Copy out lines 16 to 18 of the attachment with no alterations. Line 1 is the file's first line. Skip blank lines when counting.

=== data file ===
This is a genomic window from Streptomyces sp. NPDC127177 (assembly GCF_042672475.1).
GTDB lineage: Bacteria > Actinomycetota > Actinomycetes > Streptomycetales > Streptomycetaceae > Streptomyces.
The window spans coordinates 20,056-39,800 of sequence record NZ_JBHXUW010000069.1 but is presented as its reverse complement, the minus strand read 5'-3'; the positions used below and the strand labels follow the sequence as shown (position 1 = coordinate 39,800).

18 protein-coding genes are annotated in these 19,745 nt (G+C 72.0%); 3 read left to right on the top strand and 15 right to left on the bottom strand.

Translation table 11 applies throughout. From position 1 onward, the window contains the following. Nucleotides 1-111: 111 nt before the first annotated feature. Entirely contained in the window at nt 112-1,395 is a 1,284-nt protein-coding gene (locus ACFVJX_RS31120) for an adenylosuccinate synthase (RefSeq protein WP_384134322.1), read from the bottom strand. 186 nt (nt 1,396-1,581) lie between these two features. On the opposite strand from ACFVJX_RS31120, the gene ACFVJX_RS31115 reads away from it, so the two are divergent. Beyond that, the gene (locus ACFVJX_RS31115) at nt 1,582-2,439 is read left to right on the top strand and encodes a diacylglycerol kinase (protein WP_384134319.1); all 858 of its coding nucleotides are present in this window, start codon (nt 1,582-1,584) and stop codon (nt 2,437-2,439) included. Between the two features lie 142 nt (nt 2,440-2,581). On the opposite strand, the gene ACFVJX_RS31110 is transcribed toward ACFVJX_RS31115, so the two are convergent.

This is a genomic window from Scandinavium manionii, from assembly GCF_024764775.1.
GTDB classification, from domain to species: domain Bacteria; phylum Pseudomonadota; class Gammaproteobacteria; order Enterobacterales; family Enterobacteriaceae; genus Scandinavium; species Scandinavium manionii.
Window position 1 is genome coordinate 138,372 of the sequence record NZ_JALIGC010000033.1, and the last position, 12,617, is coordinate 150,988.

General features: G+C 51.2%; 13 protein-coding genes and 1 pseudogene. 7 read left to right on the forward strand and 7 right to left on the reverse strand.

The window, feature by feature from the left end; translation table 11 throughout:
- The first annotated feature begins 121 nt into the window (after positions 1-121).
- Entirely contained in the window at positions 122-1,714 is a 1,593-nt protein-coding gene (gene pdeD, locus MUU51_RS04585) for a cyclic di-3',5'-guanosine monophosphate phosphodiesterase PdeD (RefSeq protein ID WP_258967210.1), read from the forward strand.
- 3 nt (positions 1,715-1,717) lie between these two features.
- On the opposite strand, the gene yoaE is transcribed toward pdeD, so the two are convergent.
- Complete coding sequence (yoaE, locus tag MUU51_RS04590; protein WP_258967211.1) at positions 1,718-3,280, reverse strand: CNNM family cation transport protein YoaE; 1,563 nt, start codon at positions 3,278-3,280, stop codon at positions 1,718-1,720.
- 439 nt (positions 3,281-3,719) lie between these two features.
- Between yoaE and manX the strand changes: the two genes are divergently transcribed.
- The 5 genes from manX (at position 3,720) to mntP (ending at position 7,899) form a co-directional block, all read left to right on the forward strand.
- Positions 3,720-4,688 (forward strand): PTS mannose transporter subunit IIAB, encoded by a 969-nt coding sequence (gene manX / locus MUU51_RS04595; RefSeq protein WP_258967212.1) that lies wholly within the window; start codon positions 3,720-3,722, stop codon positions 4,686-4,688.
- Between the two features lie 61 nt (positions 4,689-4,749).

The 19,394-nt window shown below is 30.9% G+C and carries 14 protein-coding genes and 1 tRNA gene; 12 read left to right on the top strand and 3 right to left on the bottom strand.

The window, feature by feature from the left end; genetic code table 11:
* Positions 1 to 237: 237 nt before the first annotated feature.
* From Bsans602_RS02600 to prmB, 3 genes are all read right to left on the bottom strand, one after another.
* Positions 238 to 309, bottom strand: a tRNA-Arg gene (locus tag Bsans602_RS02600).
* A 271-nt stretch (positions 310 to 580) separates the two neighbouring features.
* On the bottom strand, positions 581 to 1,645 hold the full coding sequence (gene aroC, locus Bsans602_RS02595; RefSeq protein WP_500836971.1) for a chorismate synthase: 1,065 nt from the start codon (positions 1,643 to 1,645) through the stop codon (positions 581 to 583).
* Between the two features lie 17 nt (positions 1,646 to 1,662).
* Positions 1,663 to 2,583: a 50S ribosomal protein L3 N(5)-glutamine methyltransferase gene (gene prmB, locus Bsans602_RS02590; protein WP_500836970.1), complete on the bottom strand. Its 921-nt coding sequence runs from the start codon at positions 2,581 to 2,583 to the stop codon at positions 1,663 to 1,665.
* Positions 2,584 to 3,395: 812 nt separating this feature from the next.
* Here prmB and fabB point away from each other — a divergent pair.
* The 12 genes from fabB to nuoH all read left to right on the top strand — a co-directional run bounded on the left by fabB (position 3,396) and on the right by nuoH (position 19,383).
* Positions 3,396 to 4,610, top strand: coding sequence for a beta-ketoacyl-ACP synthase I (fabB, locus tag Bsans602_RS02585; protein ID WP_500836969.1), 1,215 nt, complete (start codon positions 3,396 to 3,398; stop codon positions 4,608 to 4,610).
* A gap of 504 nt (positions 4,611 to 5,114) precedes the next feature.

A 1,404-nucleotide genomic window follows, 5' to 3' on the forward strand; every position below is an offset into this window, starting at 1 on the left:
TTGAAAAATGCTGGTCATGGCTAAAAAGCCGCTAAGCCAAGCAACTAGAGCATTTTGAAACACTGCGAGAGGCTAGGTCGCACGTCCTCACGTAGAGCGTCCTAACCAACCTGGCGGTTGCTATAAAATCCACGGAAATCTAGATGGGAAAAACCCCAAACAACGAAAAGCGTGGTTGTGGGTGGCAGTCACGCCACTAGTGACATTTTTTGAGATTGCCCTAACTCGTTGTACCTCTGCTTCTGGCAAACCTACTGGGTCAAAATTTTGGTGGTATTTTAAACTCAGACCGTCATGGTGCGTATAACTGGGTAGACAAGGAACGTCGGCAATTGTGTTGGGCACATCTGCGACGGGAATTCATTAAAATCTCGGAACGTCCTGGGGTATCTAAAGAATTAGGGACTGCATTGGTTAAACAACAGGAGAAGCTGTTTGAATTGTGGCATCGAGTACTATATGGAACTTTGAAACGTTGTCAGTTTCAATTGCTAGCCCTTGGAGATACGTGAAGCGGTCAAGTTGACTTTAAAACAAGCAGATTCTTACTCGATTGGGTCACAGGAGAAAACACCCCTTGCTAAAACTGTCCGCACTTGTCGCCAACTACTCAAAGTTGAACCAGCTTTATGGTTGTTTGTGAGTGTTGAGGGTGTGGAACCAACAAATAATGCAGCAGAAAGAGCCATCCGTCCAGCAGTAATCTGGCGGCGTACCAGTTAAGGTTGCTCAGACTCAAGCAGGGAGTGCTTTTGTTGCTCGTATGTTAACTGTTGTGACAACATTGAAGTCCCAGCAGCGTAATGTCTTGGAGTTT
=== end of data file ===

- 439 nt (positions 3,281-3,719) lie between these two features.
- Between yoaE and manX the strand changes: the two genes are divergently transcribed.
- The 5 genes from manX (at position 3,720) to mntP (ending at position 7,899) form a co-directional block, all read left to right on the forward strand.